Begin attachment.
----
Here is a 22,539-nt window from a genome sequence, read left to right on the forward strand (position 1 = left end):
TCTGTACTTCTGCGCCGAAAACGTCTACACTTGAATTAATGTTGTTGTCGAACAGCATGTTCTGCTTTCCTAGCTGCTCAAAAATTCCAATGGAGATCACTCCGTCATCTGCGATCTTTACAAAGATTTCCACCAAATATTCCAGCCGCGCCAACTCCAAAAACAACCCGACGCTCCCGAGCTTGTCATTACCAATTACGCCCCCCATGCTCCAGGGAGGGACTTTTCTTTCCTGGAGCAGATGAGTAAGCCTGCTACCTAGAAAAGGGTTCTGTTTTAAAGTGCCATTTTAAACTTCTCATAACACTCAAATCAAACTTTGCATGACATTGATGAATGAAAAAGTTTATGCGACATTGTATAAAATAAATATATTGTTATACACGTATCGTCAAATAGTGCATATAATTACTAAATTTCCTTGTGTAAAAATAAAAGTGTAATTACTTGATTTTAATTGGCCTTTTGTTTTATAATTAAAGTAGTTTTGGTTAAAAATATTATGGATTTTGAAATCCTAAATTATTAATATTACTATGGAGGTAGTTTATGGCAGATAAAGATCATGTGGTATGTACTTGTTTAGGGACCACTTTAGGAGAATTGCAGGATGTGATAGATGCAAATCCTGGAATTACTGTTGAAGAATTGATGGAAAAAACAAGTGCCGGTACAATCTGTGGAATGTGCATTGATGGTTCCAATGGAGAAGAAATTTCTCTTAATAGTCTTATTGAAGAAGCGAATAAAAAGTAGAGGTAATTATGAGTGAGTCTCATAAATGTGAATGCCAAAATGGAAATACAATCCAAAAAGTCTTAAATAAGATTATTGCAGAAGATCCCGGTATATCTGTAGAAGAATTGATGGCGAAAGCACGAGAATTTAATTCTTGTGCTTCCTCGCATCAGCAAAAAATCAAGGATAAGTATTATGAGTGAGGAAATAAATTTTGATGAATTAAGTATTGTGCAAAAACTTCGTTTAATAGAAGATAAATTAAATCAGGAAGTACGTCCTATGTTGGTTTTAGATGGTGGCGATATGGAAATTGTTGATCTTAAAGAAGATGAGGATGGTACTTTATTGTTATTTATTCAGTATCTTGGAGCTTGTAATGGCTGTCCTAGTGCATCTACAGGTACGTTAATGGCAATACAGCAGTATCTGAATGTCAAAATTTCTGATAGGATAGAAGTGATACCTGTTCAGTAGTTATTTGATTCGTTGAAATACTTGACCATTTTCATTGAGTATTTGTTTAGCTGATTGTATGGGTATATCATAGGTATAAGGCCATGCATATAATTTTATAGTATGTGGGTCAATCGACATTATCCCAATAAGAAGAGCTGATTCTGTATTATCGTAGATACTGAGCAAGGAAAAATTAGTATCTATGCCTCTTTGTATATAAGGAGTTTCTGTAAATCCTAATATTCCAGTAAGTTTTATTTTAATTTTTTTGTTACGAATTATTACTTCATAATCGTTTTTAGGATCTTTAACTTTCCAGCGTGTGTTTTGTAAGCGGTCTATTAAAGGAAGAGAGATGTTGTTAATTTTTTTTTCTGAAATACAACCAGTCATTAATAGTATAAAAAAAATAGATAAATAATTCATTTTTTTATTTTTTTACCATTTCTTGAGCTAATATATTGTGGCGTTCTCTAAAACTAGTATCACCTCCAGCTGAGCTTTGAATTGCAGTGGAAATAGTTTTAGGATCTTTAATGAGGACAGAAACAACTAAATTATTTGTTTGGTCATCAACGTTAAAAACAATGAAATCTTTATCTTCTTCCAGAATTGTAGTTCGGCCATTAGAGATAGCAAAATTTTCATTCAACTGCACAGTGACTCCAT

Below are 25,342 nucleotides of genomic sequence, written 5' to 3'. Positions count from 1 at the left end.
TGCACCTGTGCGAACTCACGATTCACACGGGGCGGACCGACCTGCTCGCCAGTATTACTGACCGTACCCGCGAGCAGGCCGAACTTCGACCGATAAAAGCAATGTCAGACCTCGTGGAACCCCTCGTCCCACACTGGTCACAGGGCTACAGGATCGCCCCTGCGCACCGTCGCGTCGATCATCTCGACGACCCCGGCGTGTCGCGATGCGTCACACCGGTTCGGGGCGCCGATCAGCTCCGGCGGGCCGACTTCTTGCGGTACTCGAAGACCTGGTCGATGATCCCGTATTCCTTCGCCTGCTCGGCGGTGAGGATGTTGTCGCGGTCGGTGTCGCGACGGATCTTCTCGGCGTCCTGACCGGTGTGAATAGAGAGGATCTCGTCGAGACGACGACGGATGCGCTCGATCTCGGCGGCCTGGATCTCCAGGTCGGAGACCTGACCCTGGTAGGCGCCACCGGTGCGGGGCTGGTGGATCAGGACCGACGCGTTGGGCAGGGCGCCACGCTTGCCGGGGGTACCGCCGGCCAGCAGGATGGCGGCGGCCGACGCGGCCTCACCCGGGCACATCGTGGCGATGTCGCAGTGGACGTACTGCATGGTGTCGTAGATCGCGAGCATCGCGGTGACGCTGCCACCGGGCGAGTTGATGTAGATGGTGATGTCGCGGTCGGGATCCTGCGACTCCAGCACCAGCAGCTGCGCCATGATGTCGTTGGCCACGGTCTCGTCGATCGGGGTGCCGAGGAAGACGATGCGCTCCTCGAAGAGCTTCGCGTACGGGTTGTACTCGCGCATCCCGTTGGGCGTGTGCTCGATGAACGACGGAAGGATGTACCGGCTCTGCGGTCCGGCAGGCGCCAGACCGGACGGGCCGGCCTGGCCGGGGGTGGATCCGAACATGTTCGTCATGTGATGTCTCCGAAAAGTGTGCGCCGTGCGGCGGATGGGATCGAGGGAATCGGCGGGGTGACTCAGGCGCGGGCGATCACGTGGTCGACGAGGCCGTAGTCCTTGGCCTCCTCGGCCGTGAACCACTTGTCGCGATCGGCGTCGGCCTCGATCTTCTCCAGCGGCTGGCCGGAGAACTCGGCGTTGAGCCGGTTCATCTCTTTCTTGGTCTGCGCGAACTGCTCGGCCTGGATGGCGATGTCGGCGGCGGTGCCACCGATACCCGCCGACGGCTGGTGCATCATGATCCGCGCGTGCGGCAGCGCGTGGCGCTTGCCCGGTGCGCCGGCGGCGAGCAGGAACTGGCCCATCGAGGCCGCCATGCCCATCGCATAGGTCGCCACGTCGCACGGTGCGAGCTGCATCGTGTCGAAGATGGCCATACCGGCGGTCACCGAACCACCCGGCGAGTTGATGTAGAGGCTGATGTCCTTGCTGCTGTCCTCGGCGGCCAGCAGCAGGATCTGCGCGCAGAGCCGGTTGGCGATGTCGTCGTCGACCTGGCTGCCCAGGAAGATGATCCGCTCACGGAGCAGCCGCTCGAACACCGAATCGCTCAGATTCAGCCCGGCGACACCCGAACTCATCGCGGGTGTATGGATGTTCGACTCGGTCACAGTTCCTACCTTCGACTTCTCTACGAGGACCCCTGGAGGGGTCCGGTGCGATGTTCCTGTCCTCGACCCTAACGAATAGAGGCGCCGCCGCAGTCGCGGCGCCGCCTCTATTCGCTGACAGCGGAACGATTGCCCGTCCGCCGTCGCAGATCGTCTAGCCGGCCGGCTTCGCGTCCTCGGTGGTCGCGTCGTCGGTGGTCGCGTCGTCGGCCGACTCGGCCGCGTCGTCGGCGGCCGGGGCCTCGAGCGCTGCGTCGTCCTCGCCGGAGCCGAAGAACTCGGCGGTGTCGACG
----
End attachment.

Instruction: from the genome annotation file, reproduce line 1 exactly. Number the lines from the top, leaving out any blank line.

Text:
Here is a 22,539-nt window from a genome sequence, read left to right on the forward strand (position 1 = left end):